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Influencers are helping gun sellers skirt Instagram’s rules and restrictions against the marketing of firearms, a Vox report reveals.
Businesses selling guns are not allowed to promote their firearms through ads on Facebook—and, by extension, on Instagram—due to the platforms’ policies against that. But there’s a community of female influencers helping businesses work around this with sponsored posts.
DeeAnna Waddell works with Gunship Helicopters, a shooting range where people can get on a helicopter and shoot from there, in Boulder City, Nevada. She told Vox that when she joined the company, she decided to bring in women from Instagram who love guns.
The company can’t pay for ads, but its Instagram page has still drawn thousands of followers with images of attractive women holding different kinds of firearms. The photos are polished and visually appealing, so it’s no surprise that they garner as many clicks and “likes” as they do.
“They can promote our product better than we can,” Waddell told Vox. “That’s the sad part, because they’re not a gun company. We can pay them to promote our product, but we can’t promote our own. In regards to Facebook and Instagram, it really is the only way for gun companies to grow.”
There’s also the appeal of the influencers being “everyday people” who viewers can relate to. Vox categorizes many of the influencers—Kimberly Matte, Charissa Littlejohn, and Lauren Young—as “mid-tier,” with a follower range of 50,000 to 500,000. Matte combines the firearms with lingerie shoots; Young, a veteran, doesn’t consider herself an influencer and says her photos just “blew up” and accidentally led to the fame; Littlejohn has posted photos of her baby announcement with firearms.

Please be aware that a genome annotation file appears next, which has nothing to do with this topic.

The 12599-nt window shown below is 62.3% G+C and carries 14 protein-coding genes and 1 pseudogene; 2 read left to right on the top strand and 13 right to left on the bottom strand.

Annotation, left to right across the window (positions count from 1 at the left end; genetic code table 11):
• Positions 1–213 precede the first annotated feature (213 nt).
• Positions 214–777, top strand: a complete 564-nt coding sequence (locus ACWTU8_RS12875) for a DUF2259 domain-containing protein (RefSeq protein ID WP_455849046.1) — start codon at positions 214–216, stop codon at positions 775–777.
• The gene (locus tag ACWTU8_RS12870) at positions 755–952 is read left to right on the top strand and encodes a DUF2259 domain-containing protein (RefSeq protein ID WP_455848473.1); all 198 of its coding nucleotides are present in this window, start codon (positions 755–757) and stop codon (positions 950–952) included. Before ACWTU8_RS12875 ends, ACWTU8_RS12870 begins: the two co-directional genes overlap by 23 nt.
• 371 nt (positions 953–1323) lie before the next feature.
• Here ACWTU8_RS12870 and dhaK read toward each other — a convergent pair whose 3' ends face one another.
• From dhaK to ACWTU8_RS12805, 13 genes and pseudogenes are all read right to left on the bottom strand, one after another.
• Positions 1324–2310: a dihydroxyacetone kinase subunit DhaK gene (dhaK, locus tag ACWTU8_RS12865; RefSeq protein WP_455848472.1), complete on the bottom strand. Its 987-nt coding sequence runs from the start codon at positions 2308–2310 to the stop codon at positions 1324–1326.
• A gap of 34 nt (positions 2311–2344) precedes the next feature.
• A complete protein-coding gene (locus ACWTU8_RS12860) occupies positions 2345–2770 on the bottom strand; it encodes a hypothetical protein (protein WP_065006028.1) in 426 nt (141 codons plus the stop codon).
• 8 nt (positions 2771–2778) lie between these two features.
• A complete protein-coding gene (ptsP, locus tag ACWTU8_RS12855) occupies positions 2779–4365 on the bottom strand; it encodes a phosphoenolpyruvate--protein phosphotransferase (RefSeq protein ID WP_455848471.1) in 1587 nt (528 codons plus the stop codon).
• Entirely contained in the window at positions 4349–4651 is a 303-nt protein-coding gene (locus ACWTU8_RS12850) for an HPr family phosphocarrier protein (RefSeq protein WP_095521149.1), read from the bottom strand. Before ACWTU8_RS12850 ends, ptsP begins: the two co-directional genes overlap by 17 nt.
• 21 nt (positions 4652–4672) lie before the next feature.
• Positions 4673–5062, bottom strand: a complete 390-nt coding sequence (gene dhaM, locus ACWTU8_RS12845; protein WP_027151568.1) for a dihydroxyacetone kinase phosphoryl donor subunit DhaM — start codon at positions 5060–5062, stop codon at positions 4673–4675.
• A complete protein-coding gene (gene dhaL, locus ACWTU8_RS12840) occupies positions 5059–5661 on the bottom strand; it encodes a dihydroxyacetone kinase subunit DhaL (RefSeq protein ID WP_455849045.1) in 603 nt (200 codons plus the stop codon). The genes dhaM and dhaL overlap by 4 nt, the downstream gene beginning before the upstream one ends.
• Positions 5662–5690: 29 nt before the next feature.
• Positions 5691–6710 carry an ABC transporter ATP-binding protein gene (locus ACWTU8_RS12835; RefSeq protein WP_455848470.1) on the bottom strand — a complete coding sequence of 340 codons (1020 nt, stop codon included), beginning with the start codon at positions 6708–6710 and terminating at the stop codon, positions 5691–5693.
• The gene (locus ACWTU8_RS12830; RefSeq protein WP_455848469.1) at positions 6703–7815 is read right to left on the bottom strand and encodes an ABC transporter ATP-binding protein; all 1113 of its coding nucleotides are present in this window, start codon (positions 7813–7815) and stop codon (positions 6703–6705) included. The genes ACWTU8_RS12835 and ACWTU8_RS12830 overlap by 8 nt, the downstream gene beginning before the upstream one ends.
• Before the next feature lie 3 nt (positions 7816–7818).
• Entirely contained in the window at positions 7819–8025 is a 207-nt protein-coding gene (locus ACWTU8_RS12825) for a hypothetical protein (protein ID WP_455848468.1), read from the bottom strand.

These factors bring a level of humility and ordinariness that others can relate to. Furthermore, as Vox analyzes, fewer followers means higher rates of engagement. And that’s probably too tempting an offer for any business to pass up.
Read the full report over at Vox.
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Samira Sadeque is a New York-based journalist reporting on immigration, sexual violence, and mental health, and will sometimes write about memes and dinosaurs too. Her work also appears in Reuters, NPR, and NBC among other publications. She graduated from Columbia Journalism School, and her work has been nominated for SAJA awards. Follow: @Samideque